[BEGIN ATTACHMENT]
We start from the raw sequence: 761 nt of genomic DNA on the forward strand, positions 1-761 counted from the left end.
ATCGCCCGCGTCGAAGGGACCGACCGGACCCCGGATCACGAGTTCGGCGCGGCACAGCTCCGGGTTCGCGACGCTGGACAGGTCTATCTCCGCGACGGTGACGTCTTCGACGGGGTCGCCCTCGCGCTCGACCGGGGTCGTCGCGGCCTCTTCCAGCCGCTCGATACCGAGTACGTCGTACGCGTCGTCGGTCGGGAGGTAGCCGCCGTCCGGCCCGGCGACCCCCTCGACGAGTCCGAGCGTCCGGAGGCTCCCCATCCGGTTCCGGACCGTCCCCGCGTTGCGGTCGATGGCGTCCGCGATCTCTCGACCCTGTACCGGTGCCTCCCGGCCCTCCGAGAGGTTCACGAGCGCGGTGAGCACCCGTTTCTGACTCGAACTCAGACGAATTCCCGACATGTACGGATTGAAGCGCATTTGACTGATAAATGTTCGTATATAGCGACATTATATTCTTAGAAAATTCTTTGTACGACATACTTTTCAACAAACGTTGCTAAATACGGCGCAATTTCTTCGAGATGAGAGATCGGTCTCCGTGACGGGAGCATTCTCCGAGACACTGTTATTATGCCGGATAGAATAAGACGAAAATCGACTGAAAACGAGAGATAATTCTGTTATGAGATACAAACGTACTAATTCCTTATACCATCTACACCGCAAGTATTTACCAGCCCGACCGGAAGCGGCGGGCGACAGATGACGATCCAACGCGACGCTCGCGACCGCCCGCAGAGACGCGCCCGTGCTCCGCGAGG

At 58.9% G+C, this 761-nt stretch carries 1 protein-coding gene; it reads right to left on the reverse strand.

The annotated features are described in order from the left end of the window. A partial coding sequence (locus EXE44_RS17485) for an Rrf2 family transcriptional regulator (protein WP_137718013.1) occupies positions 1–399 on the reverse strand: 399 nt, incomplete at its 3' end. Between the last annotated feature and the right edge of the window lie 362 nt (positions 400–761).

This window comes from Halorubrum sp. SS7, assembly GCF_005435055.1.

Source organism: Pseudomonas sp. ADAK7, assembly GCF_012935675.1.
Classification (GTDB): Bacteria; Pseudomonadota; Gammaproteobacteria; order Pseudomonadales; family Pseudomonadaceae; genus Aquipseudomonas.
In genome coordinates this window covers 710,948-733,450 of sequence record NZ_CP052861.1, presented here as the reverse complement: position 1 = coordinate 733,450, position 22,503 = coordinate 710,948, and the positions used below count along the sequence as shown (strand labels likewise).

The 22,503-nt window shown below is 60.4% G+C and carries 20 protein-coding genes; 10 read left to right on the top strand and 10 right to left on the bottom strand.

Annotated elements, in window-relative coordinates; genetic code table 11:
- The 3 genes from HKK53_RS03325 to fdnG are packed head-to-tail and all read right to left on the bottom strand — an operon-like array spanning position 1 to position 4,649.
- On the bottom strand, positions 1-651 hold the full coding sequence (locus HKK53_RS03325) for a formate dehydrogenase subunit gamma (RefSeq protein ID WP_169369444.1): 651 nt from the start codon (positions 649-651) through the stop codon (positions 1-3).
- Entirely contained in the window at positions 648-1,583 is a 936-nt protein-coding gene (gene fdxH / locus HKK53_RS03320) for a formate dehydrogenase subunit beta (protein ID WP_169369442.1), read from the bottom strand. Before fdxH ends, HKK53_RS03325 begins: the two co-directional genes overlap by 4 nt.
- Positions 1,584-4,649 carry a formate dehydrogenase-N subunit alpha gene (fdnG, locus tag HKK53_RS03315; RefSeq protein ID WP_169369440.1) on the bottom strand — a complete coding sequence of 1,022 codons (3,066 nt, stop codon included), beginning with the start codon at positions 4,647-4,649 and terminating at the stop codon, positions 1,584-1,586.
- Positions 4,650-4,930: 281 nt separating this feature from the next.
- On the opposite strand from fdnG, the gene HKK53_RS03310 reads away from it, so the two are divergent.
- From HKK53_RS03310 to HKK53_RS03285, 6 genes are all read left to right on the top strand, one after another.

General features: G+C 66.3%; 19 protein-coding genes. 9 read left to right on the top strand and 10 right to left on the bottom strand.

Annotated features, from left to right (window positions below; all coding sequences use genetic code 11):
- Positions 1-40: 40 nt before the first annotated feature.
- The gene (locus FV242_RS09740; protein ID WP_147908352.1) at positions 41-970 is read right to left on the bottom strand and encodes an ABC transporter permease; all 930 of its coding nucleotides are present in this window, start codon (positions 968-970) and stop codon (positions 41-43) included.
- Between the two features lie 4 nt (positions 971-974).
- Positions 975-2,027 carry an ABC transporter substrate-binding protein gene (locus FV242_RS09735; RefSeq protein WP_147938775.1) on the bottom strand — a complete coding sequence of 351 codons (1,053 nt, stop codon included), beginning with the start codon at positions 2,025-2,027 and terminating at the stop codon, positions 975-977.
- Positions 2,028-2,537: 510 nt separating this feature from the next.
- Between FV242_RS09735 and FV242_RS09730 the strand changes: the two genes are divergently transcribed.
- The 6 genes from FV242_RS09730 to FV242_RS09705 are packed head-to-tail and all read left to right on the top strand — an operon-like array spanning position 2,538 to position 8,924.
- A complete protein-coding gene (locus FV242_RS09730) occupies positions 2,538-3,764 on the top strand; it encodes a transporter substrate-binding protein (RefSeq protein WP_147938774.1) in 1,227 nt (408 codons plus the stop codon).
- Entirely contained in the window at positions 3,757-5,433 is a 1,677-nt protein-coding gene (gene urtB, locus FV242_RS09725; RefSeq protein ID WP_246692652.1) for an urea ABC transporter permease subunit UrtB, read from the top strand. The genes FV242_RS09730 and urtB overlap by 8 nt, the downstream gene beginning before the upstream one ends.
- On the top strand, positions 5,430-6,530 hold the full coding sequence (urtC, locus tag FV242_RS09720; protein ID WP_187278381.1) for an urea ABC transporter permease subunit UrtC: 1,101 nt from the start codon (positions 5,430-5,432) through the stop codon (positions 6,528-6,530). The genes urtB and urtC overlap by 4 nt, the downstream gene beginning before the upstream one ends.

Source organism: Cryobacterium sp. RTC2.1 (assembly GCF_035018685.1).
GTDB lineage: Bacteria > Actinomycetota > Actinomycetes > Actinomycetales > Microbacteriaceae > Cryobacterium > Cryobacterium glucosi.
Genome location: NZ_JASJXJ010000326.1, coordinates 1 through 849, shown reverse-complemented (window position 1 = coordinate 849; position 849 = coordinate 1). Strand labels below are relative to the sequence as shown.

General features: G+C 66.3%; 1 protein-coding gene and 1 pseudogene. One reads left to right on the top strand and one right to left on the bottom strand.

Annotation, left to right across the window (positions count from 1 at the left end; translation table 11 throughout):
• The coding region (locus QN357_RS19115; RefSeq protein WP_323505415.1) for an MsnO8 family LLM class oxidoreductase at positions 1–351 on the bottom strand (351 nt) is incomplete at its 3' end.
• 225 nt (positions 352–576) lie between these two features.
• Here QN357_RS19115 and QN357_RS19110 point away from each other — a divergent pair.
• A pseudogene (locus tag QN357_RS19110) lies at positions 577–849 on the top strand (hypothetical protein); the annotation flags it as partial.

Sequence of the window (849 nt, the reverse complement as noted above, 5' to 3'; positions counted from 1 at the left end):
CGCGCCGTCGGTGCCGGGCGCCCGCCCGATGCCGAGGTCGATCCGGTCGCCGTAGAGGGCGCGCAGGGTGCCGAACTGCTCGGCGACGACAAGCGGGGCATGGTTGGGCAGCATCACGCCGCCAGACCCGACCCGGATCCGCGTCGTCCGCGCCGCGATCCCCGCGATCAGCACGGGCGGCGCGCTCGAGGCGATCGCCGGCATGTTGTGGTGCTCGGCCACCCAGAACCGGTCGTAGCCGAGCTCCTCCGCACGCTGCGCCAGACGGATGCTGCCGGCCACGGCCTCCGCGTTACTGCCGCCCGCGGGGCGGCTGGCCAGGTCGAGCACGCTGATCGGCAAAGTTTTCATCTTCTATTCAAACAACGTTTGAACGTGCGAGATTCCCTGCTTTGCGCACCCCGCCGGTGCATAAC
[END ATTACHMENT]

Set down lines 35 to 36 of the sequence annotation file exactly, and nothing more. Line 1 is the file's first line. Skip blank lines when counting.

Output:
• The coding region (locus QN357_RS19115; RefSeq protein WP_323505415.1) for an MsnO8 family LLM class oxidoreductase at positions 1–351 on the bottom strand (351 nt) is incomplete at its 3' end.
• 225 nt (positions 352–576) lie between these two features.